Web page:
Pharmally's Mago absent from Senate hearing continuation

Job Manahan, ABS-CBN News

Posted at Sep 30 2021 03:33 PM | Updated as of Sep 30 2021 03:56 PM

Pharmally's Krizle Grace Mago
Pharmally's Krizle Grace Mago

MANILA — The Pharmally Pharmaceutical Corp. executive who admitted that her firm "swindled" the Philippine government over the provision of supplies to battle the COVID-19 pandemic is not present in Thursday's continuation of the Senate probe on the said deal.

Pharmally's Krizle Grace Mago, who on Friday admitted that her company tampered with the expiry dates of face shields meant for the country's health workers, could still not be reached, according to senators.

Mago also failed to send an email to confirm her attendance, according to the Senate.

Over the weekend, Sen. Richard Gordon, chairman of the Senate Blue Ribbon Committee, said the chamber was unable to establish contact with Mago. 

Gordon instructed the Office of the Senate Sergeant-At-Arms to trace her whereabouts. Sen. Risa Hontiveros said the offer for the Senate's protective custody still stands.

When asked if he knows where Mago is, Pharmally corporate secretary Mohit Dargani said he last spoke with her on Saturday morning.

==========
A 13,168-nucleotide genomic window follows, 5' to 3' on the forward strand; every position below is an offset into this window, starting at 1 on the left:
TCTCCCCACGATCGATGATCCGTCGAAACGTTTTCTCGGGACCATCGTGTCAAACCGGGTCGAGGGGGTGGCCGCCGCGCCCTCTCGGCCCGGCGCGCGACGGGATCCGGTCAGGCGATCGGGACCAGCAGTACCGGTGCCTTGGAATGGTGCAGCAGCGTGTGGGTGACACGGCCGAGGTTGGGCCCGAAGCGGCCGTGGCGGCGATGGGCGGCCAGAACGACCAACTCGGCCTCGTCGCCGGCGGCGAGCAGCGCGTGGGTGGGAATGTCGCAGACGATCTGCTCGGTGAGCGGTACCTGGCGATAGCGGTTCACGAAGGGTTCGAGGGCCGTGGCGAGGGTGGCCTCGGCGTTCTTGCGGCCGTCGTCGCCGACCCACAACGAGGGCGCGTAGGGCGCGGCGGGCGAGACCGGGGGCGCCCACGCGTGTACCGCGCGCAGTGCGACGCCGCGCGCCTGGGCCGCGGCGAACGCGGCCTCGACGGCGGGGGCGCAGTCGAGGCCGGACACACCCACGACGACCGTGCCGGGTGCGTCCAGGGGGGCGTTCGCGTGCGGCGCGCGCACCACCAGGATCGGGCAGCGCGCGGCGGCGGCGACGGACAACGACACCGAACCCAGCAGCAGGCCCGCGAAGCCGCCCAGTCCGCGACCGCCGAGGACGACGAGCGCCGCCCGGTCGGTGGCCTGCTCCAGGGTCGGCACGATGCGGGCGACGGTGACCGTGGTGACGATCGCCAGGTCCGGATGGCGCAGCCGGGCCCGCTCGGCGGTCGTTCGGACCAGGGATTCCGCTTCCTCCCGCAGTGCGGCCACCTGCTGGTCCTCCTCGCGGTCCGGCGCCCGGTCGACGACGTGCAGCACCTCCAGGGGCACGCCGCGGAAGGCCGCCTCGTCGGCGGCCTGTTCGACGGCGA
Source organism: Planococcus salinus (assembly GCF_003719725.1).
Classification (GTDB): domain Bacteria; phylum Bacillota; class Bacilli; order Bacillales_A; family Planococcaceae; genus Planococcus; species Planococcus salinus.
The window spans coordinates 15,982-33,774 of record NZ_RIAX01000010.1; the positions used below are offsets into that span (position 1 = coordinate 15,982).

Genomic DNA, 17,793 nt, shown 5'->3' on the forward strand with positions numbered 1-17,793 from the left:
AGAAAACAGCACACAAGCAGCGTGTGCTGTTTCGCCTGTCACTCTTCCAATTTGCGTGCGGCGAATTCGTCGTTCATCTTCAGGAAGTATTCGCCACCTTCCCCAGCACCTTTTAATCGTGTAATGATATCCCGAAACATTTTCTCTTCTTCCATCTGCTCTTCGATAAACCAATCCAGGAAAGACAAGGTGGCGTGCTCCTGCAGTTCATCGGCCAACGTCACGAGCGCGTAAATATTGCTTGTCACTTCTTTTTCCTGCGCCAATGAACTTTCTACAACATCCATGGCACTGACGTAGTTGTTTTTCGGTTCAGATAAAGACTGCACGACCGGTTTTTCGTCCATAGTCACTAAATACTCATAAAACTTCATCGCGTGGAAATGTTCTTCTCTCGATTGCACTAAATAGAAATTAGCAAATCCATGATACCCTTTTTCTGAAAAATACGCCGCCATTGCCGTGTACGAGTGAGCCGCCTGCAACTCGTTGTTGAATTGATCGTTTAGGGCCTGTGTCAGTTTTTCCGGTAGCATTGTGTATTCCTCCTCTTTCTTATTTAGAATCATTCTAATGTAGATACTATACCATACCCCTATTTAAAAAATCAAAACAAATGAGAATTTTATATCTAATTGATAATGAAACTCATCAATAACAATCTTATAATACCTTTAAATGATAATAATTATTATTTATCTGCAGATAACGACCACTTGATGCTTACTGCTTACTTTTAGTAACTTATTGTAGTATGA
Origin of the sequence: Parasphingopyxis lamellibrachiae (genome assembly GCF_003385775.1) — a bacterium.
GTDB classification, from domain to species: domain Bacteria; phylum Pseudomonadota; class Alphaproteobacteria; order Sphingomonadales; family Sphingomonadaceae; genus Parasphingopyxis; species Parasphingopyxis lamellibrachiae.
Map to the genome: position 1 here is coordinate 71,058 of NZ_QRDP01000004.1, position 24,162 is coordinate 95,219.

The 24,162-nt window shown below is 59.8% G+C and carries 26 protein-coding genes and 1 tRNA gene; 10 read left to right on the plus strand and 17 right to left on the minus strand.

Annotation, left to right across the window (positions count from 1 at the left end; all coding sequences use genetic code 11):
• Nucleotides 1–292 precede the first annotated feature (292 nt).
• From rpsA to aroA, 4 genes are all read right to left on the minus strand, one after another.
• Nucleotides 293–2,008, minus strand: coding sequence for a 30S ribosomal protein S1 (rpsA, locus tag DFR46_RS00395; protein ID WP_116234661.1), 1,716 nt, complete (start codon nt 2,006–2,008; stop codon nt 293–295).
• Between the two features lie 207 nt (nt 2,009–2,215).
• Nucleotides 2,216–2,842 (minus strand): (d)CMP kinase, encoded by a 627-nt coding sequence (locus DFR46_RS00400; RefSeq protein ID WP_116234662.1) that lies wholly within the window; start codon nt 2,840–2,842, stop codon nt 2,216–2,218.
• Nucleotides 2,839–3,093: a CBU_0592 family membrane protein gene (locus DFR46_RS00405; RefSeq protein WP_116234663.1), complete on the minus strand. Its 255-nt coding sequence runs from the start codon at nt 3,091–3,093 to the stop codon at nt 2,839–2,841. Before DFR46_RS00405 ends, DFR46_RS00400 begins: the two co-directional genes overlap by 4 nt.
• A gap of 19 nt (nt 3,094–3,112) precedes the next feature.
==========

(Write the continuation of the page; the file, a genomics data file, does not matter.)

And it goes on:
On Wednesday, the National Bureau of Investigation (NBI) went to the known address of Mago, but she could not be located.

Mago's admission that her company swindled the government followed a testimony by a warehouse staff that they supposedly repacked face shields that were already yellowing, folded, wet, old, and even dirty.

Gordon and some senators alleged that Pharmally offered overpriced supplies to combat the COVID-19 pandemic, and suspect that it was favored by government because of its ties with businessman Michael Yang, President Rodrigo Duterte's former economic adviser. 

Sen. Franklin Drilon had said that at least P10 billion worth of deals have been offered by government to Pharmally since last year.

The Duterte administration denied there was overpricing and said that the contracts were above board.

According to Gordon, public funds wasted on anomalous transactions could have been used for the benefits of health workers who are battling COVID-19 on the frontlines.

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